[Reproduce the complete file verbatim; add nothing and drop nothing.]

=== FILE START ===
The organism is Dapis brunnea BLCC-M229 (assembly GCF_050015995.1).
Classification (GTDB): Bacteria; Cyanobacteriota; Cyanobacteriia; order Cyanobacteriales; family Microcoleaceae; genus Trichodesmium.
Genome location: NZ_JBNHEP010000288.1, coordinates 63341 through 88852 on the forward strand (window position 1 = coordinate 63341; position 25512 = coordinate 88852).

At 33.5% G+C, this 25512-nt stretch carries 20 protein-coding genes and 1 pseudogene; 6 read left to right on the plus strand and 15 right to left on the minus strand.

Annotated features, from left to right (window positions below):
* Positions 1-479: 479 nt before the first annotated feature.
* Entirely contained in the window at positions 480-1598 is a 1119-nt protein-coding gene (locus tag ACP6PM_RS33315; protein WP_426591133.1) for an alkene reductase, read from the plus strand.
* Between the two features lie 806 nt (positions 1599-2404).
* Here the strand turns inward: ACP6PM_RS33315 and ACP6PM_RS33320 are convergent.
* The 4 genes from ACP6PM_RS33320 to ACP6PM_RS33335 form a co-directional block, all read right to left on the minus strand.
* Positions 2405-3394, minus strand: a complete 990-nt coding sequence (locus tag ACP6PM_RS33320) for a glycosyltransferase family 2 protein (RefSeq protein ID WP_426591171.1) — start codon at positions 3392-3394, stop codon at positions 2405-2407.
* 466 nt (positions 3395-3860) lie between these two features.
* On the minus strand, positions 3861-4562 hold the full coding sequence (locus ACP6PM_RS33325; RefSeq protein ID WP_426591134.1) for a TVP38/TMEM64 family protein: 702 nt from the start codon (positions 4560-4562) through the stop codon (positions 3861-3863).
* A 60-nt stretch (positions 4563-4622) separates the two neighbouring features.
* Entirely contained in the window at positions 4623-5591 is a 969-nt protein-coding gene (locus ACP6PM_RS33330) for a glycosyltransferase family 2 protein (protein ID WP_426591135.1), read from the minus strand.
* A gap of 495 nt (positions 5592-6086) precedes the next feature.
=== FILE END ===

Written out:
The organism is Dapis brunnea BLCC-M229 (assembly GCF_050015995.1).
Classification (GTDB): Bacteria; Cyanobacteriota; Cyanobacteriia; order Cyanobacteriales; family Microcoleaceae; genus Trichodesmium.
Genome location: NZ_JBNHEP010000288.1, coordinates 63341 through 88852 on the forward strand (window position 1 = coordinate 63341; position 25512 = coordinate 88852).

At 33.5% G+C, this 25512-nt stretch carries 20 protein-coding genes and 1 pseudogene; 6 read left to right on the plus strand and 15 right to left on the minus strand.

Annotated features, from left to right (window positions below):
* Positions 1-479: 479 nt before the first annotated feature.
* Entirely contained in the window at positions 480-1598 is a 1119-nt protein-coding gene (locus tag ACP6PM_RS33315; protein WP_426591133.1) for an alkene reductase, read from the plus strand.
* Between the two features lie 806 nt (positions 1599-2404).
* Here the strand turns inward: ACP6PM_RS33315 and ACP6PM_RS33320 are convergent.
* The 4 genes from ACP6PM_RS33320 to ACP6PM_RS33335 form a co-directional block, all read right to left on the minus strand.
* Positions 2405-3394, minus strand: a complete 990-nt coding sequence (locus tag ACP6PM_RS33320) for a glycosyltransferase family 2 protein (RefSeq protein ID WP_426591171.1) — start codon at positions 3392-3394, stop codon at positions 2405-2407.
* 466 nt (positions 3395-3860) lie between these two features.
* On the minus strand, positions 3861-4562 hold the full coding sequence (locus ACP6PM_RS33325; RefSeq protein ID WP_426591134.1) for a TVP38/TMEM64 family protein: 702 nt from the start codon (positions 4560-4562) through the stop codon (positions 3861-3863).
* A 60-nt stretch (positions 4563-4622) separates the two neighbouring features.
* Entirely contained in the window at positions 4623-5591 is a 969-nt protein-coding gene (locus ACP6PM_RS33330) for a glycosyltransferase family 2 protein (protein ID WP_426591135.1), read from the minus strand.
* A gap of 495 nt (positions 5592-6086) precedes the next feature.